Steve, if you have some time, I recommend you reading a work, “How Real Is Real? Confusion, Disinformation, Communication,” written by the late Professor Paul Watzlawick and reading the Chinese novel, “Dream of the Red Chamber,” by Cao Xueqin (translated by David Hawkes and John Minford). The latter might be too long for elder people like us, but it reflects exactly what Watzlawick was talking about: (real or fake) realities or perceptions.

    Watzlawick argued that the reality perceived is a result of communication which is very likely to be manipulated. It´s a matter of power (and money).

    Social media are easily manipulated. Those translation portals are about the same story. They abuse their position of trust. The abuse or manipulation is a kind of corruption. (“Afra Raymond: Three myths about corruption” at TED worths listening.)

    However, I don´t think this blog post of yours bitter at all and I´ve read it with great interest. You don´t need Frank B. Like me, we fake a few languages to make a pretty comfortable living. :-o)

    Like

    • My blog posts are not bitter, I hope.

      I do not shy from tackling controversial subjects, but I try to generally keep an upbeat tone in my conclusions, even if I am saying that the country and the world are going to hell in a hand basket.

      Sea of tranquility, that is what I aspire to.

      Like

  5. Let is say, metaphorically, “a lion” (to be swallowed by) or “a mammoth” (to be crushed by) mean “getting no jobs” or “getting no decent jobs which you deserve even if you’re more experienced, skilled, etc. than a (fake) agency”. Being swallowed by a lion means simply losing jobs to those (fake) agencies.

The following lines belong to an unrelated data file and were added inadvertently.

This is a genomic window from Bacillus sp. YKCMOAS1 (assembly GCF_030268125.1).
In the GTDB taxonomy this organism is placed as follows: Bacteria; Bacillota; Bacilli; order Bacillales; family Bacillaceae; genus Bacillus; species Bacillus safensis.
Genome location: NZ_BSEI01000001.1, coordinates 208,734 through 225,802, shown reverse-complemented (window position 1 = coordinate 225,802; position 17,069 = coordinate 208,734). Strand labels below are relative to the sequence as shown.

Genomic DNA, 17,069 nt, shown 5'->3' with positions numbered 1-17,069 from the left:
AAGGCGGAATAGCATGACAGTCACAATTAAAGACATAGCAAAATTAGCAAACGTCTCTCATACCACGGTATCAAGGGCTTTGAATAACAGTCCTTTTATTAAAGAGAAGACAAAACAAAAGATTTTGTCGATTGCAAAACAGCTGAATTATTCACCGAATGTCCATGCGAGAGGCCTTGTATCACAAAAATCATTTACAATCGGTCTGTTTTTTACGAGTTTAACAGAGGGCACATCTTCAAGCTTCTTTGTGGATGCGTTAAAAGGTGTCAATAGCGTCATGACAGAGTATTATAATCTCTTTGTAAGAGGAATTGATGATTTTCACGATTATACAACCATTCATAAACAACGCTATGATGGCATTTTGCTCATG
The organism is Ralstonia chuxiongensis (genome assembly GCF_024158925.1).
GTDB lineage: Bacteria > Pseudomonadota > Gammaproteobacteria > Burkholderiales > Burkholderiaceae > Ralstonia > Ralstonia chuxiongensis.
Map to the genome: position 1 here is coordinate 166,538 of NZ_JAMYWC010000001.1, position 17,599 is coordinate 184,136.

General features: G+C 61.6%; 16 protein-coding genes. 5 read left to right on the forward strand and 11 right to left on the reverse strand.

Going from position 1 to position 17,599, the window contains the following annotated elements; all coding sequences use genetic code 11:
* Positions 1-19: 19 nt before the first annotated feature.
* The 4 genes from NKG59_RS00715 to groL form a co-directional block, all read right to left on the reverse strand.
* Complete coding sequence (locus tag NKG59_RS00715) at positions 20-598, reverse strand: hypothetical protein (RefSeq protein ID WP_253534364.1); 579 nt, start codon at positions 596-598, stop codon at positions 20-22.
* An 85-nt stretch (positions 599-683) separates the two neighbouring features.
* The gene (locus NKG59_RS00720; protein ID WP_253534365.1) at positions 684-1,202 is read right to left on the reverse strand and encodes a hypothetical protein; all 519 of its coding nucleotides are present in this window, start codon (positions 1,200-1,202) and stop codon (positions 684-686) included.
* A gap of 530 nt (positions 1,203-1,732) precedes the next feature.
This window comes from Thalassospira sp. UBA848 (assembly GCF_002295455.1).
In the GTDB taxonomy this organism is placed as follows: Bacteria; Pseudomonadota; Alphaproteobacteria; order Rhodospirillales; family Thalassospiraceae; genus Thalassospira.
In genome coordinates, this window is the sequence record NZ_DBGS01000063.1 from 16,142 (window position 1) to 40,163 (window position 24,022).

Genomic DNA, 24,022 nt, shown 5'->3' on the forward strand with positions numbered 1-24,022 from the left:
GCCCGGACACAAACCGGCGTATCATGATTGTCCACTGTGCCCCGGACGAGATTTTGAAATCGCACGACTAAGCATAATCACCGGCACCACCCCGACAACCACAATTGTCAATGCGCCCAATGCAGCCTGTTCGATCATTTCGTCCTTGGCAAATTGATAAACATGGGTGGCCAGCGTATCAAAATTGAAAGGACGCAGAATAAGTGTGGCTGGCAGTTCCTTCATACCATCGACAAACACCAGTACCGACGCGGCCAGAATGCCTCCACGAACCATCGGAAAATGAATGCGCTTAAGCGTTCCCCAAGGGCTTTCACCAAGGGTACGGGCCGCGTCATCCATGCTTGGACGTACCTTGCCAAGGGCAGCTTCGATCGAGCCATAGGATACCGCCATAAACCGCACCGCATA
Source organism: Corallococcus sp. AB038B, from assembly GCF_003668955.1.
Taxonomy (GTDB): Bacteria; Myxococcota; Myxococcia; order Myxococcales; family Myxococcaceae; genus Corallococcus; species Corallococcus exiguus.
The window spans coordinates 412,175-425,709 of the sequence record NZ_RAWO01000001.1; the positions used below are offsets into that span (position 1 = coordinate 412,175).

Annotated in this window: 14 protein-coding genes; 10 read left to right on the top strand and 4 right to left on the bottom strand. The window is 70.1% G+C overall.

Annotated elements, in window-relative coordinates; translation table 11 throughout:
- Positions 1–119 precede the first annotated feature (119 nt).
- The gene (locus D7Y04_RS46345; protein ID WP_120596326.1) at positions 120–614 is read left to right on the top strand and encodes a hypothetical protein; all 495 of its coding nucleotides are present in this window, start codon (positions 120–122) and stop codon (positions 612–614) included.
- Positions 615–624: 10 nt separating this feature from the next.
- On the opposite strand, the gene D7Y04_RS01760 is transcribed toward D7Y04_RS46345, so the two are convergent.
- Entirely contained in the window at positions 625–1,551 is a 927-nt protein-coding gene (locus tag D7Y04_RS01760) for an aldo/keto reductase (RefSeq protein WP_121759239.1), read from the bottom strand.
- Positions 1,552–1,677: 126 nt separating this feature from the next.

As you know, you don’t have to be the fastest not to be swallowed or crushed, you should just be faster than the slowest (when pursued by a lion, I am not sure about mammoths though).

    However, if a (fake) translation agency is trying to get more speed in order to get in front of you by “cheating and faking” (e.g. buying likes and putting a website with friendly faces illustrating diversity and multi-language competence in all fields of expertise), you may just as well feel an urge to get a move on.

    I am sure these “new” skills like manipulation, cheating and faking are not new at all. It is just names that are changing.

    Like

  6. I don’t quite understand why all those companies are trying to buy fake “likes” and the like, but I despise them for that even more than before. This is just another contribution to the general atmosphere of dishonesty on which the modern business culture is based, which is what prompted me to write this post.

    I certainly don’t need to do that for my blog, which has quite a few followers given the obscure subject that I am attempting to analyze.

    Like

  7. “I don’t quite understand why all those companies are trying to buy fake “likes” and the like, but I despise them for that even more than before.”

    So do I (despise). I think we can be truly equal competitors in contempt. What I don’t understand is why people are so easily duped into believing all this fake stuff. It certainly makes it hard not to despise “easy believers”, just as well. (Trying hard to get an upbeat tone as a conclusion…)

    Like